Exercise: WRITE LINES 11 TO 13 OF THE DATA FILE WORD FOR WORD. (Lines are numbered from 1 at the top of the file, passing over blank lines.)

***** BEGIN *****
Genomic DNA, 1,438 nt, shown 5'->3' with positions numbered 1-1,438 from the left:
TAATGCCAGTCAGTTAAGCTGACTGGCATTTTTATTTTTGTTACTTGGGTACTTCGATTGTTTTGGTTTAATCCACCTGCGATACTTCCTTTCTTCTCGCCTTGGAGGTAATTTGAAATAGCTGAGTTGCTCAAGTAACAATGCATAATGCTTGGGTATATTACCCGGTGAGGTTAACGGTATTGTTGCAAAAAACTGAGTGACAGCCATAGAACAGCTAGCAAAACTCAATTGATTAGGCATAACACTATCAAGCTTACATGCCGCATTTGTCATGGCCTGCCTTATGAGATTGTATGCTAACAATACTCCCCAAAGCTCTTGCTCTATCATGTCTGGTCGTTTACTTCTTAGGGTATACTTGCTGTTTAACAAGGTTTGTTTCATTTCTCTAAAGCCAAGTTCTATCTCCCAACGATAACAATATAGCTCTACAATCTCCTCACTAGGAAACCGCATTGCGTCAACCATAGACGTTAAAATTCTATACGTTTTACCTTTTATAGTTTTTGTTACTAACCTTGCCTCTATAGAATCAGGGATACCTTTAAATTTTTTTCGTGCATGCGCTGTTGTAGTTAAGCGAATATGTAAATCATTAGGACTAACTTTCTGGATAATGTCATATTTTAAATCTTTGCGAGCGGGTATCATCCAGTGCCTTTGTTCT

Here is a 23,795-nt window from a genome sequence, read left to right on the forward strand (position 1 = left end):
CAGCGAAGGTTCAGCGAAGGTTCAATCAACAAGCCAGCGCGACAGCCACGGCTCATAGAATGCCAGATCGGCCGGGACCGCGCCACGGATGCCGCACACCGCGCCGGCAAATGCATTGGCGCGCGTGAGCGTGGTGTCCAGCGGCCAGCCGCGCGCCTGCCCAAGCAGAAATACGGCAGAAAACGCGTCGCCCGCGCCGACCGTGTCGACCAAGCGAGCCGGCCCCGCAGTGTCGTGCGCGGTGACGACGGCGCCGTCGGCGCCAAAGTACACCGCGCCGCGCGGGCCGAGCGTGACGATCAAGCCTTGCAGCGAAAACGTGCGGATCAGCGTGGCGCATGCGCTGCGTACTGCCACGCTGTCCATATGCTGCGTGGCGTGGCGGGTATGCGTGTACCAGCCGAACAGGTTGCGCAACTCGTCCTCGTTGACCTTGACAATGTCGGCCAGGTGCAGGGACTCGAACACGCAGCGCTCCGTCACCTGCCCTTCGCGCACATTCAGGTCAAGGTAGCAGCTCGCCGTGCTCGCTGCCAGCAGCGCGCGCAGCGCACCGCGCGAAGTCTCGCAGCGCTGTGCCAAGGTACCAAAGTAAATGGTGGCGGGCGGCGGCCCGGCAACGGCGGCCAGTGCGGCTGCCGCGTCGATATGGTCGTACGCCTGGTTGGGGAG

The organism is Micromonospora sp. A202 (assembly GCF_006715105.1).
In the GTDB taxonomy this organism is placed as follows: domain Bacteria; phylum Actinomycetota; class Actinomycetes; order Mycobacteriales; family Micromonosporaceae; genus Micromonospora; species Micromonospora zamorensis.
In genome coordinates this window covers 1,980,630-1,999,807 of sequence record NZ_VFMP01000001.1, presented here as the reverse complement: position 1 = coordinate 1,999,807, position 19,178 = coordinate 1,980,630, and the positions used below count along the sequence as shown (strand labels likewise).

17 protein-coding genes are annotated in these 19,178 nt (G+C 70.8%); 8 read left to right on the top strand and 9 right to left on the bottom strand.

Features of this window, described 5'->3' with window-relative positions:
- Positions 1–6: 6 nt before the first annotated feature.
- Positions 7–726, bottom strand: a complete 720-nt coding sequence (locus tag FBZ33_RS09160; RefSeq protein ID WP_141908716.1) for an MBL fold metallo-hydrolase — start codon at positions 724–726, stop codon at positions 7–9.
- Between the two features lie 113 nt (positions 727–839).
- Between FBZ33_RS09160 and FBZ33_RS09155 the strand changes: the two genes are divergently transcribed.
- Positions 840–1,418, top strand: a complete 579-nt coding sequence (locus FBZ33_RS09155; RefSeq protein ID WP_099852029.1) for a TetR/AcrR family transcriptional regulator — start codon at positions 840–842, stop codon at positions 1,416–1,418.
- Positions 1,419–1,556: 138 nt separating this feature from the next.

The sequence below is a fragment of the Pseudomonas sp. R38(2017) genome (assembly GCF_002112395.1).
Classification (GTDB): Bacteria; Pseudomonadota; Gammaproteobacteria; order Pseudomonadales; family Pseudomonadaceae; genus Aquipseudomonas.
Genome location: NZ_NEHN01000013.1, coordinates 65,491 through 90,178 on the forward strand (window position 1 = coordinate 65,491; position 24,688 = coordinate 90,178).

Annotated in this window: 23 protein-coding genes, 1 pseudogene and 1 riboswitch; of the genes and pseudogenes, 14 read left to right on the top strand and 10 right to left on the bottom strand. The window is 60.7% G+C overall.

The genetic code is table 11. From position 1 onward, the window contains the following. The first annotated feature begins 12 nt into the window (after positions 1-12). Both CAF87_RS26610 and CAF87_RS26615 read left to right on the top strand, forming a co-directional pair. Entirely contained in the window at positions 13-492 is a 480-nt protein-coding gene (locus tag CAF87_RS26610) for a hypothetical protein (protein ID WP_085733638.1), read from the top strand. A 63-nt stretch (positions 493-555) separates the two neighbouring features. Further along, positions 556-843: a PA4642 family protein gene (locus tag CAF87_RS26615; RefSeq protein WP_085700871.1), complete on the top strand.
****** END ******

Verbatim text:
- Positions 7–726, bottom strand: a complete 720-nt coding sequence (locus tag FBZ33_RS09160; RefSeq protein ID WP_141908716.1) for an MBL fold metallo-hydrolase — start codon at positions 724–726, stop codon at positions 7–9.
- Between the two features lie 113 nt (positions 727–839).
- Between FBZ33_RS09160 and FBZ33_RS09155 the strand changes: the two genes are divergently transcribed.